Don't you love it when your child finds their passion? When it's not just "a phase" and they truly love something? Pearl found hers early. Horses, horses, horses. You should see her equestrian collection. Sally, Blackie, and Jack are her favorites. When I was deciding what to make from my newly purchased Japanese Pattern book, I had Pearl in mind for a some fresh threads. But really, I could spend all my time salivating over the striking photos, the smart, earthy fabric choices, and simple, yet stunning designs.
When I turned to the page with the hooded cape, I started imaging a neutral wool with a bright lining, like a filled donut! I pulled out some brown wool twill and bright turquoise fine-wale corduroy with embroidered horses. I knew they would make a beautiful union. I pictured Pearl wearing her cape, the hood flying off as she galloped on her steed through some damp woods. I've fulfilled the cape requirement, now about the horse...Here's a brief how-to on reading Japanese patterns [I know, I know, again with the foreign patterns!]
Once you decide on the article of clothing from the pictures , turn to the corresponding page , both of which are lettered [with OUR alphabet-hooray!] In the back of the book are the pattern pieces . Usually there are 2-3 large sheets . Find the sheet that lists the letter of pattern you are using. All the patterns I've ever made have the pieces limited to a single side of a sheet. Trace all the pieces labeled with your letter . I use freezer paper, available at grocery stores. Draw on the non-waxy side.
You will need to add a 1 cm seam allowance to the pattern pieces, unless the diagram directs differently, for example along the hem you add 2.5 cm, and on the pieces that are on the fold you don't add any additional amount. Any geometrical shaped patterns are not included, and you'll measure and cut them out without a pattern piece [see the piece cut on the bias below]. The dotted pieces have interfacing. The dashed line denotes the fold of the fabric. The number of pieces needed to be cut is in parenthesis. Label all your pieces with information such as the particular clothing pattern, the size, the grain line, the amount of pieces to cut, and if it is to be cut on the fold. From there, you sew it up like any other regular pattern, except with a 1 cm seam allowance, or 1/2". It is helpful to have a basic knowledge of clothing construction and studying the diagrams will aid in figuring out how to sew it up.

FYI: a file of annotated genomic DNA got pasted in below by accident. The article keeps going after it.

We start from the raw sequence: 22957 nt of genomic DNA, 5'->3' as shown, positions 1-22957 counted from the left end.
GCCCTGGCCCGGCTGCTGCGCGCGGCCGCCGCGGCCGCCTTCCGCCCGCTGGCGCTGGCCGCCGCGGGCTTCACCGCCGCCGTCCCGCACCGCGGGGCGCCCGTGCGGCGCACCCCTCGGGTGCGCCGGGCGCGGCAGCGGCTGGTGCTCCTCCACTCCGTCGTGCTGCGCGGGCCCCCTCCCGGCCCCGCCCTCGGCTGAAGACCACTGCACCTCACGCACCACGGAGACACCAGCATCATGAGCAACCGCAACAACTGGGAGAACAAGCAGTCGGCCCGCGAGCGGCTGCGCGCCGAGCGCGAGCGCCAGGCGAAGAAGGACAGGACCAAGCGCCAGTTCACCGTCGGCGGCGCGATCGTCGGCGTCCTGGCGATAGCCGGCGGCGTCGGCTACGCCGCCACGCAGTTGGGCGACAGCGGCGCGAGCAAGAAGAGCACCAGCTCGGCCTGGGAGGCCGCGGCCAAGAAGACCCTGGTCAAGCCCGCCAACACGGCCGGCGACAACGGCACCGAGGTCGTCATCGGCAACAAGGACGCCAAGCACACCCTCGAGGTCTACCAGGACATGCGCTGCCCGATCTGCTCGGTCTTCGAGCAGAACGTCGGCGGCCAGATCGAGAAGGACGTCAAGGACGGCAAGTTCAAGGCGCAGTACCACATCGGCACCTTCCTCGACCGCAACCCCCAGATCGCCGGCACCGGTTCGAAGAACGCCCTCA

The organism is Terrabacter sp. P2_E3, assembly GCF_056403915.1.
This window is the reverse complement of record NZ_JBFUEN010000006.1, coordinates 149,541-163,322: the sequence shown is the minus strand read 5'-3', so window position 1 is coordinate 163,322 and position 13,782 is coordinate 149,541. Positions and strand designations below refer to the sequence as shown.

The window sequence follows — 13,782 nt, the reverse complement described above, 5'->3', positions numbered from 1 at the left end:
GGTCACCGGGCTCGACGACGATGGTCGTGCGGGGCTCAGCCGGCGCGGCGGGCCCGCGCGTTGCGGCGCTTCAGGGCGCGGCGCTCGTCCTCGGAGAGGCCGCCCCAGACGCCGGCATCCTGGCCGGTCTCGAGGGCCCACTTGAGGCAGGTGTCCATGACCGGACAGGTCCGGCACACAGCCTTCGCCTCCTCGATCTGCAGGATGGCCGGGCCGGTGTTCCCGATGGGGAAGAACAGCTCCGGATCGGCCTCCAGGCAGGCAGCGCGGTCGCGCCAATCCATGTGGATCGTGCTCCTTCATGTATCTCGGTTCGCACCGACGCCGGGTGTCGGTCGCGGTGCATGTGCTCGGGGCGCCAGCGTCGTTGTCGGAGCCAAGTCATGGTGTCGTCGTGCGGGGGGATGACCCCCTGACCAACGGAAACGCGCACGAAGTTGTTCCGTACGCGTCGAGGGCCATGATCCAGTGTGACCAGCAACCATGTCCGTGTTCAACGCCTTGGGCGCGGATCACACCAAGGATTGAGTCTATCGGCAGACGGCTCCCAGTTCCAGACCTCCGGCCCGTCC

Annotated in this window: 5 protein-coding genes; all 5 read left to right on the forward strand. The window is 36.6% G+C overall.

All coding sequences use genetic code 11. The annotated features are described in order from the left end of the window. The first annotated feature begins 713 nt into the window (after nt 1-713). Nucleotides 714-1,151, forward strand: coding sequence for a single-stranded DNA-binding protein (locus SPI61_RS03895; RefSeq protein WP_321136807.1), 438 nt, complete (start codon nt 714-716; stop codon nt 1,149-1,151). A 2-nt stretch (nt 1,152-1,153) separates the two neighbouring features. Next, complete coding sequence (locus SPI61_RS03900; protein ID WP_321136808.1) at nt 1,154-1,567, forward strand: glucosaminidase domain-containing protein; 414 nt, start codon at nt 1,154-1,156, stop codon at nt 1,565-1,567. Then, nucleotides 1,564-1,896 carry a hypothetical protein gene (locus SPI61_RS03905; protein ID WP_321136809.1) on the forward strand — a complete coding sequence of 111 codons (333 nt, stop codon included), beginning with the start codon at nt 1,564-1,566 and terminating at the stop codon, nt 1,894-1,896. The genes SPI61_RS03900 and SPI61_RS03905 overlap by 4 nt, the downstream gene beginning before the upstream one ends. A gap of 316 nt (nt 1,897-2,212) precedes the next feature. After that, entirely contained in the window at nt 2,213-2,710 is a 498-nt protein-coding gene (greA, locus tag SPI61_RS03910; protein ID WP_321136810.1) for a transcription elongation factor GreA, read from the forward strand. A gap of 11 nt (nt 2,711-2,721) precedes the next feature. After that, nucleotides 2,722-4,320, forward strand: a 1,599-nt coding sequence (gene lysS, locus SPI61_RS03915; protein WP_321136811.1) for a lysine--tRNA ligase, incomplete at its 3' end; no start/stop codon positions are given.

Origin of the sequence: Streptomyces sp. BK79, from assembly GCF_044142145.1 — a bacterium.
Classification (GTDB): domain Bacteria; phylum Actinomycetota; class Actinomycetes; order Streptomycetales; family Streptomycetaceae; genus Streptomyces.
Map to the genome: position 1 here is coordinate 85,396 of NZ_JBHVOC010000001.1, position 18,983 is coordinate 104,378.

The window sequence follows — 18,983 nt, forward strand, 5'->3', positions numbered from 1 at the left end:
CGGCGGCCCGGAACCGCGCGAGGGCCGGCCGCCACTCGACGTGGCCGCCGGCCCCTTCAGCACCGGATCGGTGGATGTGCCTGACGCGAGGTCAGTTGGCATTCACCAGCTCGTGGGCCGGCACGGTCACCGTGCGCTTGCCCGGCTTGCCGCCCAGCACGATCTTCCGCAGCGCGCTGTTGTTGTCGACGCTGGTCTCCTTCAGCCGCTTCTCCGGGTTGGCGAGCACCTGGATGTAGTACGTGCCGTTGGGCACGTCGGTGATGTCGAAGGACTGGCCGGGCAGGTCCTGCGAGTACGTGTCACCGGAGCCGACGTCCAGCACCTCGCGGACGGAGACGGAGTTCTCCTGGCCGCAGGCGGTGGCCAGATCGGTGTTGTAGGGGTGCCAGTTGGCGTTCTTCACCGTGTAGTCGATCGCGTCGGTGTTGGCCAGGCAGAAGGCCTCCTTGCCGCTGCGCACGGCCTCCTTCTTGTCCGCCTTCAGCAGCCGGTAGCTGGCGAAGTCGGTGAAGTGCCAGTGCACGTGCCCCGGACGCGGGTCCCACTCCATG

Sally, Cash, Pearl
Cash wonders, "Want to sew your own Japanese inspired clothes?!?"
You have one day and one day only to leave a comment to win a Japanese Pattern Book!
Pinknellie's Etsy shop is giving away one book [the one pictured at the top which includes both boys and girls clothes] to a clever commenter. I'd like one of each of her yummy selection. Check them out and leave one comment here. It's also nice to know how to contact you. Winner announced tomorrow!!